Whole Grain Buttermilk Pancakes Add Nutrients to a Classic Breakfast

Do you ever go grocery shopping on a Sunday afternoon? It’s not pretty.

Vertical image of a stack of pancakes with maple syrup and berries in a white shallow bowl, with another dish of flapjacks in the background, on an unfinished wood surface, printed with orange and white text in the upper third and at the bottom of the frame.

A few days ago, I was weaving in and out of aisles at the supermarket, repeatedly cornered or trapped by someone’s cart, or worse, by those two women who planted themselves in front of the entire yogurt section, chatting with sour faces that never once looked my way for the solid five minutes that they’d commandeered the dairy case.

You know the ones.

By the time I’d finally made it past them and to the baking aisle, my mindset was reduced to pure self-preservation: Flour. The only other thing I needed was flour.

There were people on my right and people on my left, with one couple edging towards me quickly. I scanned the shelves.

No whole wheat pastry flour, but there was white whole wheat flour! That’s similar, right? I grabbed a bag.

While I waited in line at the checkout, a surly balding man cut in front of me, pretending not to see me or my shopping cart that were mere inches away from him. And would you believe it, I let him.

Vertical image of a maple syrup being poured from a glass bottle to the left of the frame onto a stack of pancakes in a white shallow bowl with fresh berries, with another plate of flapjacks in the background, on an unfinished wood table.

That grocery store broke me, I tell you. Turns out, though, that the experience wasn’t entirely bad.

Because white whole wheat flour? It’s different from whole wheat pastry flour in that it has more protein (13% compared to pastry’s 9% per serving) and comes from a different version of the grain (hard white spring wheat rather than soft white winter wheat).

It offers all the fiber and nutrition of traditional whole wheat, but with a milder flavor and lighter color.

It has a finer grind than regular whole wheat flour. It makes a good substitute for white all-purpose flour. It’s said to be great in breads, cookies, bars, and so on. You can even grind your own at home using a home grain mill.

Also, it makes a great pancake.

Vertical overhead image of a white plate of pancakes with fresh blueberries and raspberries, topped with maple syrup, with another plate of flapjacks at the top right of the frame, on an unfinished weathered wood surface.

A few hours after I got home from the store, I was absentmindedly watching an episode of something on Hulu when someone mentioned pancakes. You can blame the rough morning if you’d like, but that’s all it took: I had to have pancakes.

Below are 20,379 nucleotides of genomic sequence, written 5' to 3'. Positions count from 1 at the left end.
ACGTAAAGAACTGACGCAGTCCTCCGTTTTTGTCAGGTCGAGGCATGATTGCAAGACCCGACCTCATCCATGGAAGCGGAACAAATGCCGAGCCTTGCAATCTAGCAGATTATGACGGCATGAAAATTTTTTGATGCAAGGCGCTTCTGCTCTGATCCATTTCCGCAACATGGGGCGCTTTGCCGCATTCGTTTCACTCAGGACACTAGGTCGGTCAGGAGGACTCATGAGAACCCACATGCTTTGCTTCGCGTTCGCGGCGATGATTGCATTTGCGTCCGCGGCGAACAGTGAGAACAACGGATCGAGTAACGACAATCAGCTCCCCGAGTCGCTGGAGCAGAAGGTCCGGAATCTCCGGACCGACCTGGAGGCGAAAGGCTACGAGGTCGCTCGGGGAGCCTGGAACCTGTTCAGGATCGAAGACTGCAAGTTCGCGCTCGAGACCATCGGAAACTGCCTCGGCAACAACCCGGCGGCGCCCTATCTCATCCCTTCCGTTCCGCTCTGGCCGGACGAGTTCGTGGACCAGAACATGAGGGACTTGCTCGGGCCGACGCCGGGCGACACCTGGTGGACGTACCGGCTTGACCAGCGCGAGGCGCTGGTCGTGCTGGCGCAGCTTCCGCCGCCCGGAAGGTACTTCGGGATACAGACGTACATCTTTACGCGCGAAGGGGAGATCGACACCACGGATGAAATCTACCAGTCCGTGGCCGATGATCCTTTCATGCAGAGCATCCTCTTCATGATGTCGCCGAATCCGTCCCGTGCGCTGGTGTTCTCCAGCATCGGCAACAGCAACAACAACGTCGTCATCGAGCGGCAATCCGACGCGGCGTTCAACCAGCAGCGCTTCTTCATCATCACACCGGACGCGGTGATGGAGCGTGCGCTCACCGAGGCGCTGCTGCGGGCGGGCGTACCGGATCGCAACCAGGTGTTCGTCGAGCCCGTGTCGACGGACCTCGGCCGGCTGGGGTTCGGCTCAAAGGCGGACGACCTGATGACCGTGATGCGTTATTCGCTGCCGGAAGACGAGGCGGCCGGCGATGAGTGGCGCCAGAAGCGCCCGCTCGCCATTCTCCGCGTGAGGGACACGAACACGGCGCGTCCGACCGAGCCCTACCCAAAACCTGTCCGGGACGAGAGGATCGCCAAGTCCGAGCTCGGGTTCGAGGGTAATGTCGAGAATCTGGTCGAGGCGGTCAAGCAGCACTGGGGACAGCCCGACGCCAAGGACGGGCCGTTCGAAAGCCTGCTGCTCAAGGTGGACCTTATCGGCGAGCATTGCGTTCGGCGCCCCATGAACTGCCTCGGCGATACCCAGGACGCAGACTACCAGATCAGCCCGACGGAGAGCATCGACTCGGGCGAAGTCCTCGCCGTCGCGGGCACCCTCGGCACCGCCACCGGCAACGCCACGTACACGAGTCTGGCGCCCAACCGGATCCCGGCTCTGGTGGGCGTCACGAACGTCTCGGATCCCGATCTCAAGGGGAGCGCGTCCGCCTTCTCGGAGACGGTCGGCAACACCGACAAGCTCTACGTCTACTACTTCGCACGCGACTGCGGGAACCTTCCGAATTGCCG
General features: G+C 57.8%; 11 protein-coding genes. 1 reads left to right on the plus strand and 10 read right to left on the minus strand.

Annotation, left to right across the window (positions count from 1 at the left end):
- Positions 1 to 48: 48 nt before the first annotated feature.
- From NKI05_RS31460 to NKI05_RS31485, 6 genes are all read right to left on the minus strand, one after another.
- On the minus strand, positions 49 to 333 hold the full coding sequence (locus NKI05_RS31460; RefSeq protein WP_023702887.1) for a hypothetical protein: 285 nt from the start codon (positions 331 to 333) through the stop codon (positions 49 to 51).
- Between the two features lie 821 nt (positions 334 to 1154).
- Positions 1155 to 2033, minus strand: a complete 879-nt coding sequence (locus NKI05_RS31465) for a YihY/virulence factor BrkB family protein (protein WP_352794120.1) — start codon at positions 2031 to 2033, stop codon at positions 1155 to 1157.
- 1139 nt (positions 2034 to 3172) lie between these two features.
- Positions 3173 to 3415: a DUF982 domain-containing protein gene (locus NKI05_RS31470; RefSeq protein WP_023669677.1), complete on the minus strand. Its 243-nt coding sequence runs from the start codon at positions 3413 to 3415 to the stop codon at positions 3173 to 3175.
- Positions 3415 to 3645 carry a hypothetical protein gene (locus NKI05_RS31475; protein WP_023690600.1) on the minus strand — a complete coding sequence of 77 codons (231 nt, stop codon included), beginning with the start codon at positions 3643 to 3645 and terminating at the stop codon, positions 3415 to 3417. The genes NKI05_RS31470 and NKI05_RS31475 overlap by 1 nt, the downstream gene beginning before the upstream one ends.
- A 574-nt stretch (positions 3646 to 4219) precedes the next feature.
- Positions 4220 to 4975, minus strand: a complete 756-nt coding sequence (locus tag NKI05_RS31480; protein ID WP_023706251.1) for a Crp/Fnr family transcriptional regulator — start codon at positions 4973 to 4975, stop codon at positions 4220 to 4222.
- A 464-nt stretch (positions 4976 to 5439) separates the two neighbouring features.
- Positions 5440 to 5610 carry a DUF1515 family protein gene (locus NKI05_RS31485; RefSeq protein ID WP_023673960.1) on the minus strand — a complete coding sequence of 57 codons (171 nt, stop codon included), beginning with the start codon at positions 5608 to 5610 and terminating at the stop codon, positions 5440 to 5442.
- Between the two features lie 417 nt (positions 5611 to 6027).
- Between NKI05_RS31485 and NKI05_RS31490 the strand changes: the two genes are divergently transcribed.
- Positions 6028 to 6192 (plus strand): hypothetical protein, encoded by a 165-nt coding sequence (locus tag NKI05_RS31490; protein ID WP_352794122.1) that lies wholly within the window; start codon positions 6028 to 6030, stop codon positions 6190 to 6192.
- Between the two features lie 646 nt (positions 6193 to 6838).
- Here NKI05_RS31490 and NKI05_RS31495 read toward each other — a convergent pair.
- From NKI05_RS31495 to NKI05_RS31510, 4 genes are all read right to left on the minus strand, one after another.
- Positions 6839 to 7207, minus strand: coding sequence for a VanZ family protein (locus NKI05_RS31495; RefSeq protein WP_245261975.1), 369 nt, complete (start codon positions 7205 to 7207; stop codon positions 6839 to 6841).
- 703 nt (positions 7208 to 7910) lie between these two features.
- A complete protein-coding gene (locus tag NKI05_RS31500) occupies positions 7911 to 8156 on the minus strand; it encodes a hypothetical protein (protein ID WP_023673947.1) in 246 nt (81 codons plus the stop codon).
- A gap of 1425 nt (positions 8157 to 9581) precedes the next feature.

Five minutes and one Google search later, I was looking at 101 Cookbooks, the same site that brought me this maple blueberry coffee cake and this chocolate cake. I whipped up a half batch of Heidi’s favorite pancakes right on the spot.

These super-simple pancakes are thin and cakey, absolute perfection when a little overdone and topped with butter and maple syrup.

I can eat about six of them in one sitting, no problem, and that’s saying something. And while I happily ate forkful after forkful, I kept thinking that if all miserable Sunday afternoons at the grocery store brought things like this, they wouldn’t be so bad.

Vertical closely cropped oblique image of a stack of whole grain pancakes in a white shallow bowl with a piece cut out and sitting on a fork, with blueberries, raspberries, and maple syrup, and another stack of flapjacks on a plate in the background, on an unfinished wood surface.

I halved the recipe, and despite burning a couple at the beginning (the first pancake’s never perfect anyway, right?), I had enough to push me past full, with a plateful left for the next day.

As written below in my own version, this recipe makes about 6 large pancakes, 15 medium ones, or a bunch of little silver dollars (which is what I ended up liking best).

Feel free to double it up to your liking, and enjoy a delicious and satisfying breakfast, or breakfast for dinner at the end of a hectic day.

Print
Horizontal image of a stack of pancakes in a shallow white ceramic bowl, with syrup and fresh berries, and another plate of flapjacks in the background, on an unfinished wood table.

Whole Grain Buttermilk Pancakes


  • Author: Shanna Mallon
  • Prep Time: 10 minutes
  • Cook Time: 10 minutes
  • Total Time: 20 minutes
  • Yield: 6 large pancakes 1x

Description

Give breakfast a healthier makeover with these simple whole grain pancakes, topped with pure maple syrup and fresh berries.


Scale

Ingredients

  • 1 cup white whole wheat flour
  • ½ teaspoon baking powder
  • ½ teaspoon baking soda
  • ⅓ cup granulated sugar
  • ½ teaspoon salt
  • 1 ⅛ cup buttermilk
  • 1 large egg
  • 1 tablespoon unsalted butter, melted, plus more for greasing skillet
  • ½ teaspoon vanilla extract
  • Maple syrup, fresh berries, or your favorite toppings (optional)

Instructions

  1. Combine dry ingredients in a medium-sized mixing bowl and set aside.
  2. In another bowl, whisk together buttermilk, egg, vanilla extract, and melted butter.
  3. Slowly stir wet ingredients into the dry until just combined. There should still be a few lumps remaining.
  4. Heat skillet or griddle on medium heat and lightly grease with butter. Once hot, pour ¼ cup of batter onto skillet.
  5. Cook for a couple minutes, until bubbles form on top and start to pop. Flip, and cook for another 1-2 minutes, or until golden brown.
  6. Remove from pan and repeat with remaining batter. Serve immediately.

  • Category: Pancakes
  • Method: Stovetop
  • Cuisine: Breakfast

Keywords: buttermilk pancakes, whole grain, whole grain pancakes, buttermilk, pancakes

Cooking By the Numbers…

Step 1 – Measure Ingredients

Measure out all of your ingredients.

Horizontal oblique image of a blue ceramic bowl of flour, a clear glass bowl of melted butter, a glass bottle of buttermilk, a brown egg, a plastic bottle of vanilla extract, a clear glass bowl of sugar, and a white ceramic bowl of baking powder and salt, on an unfinished weathered wood surface.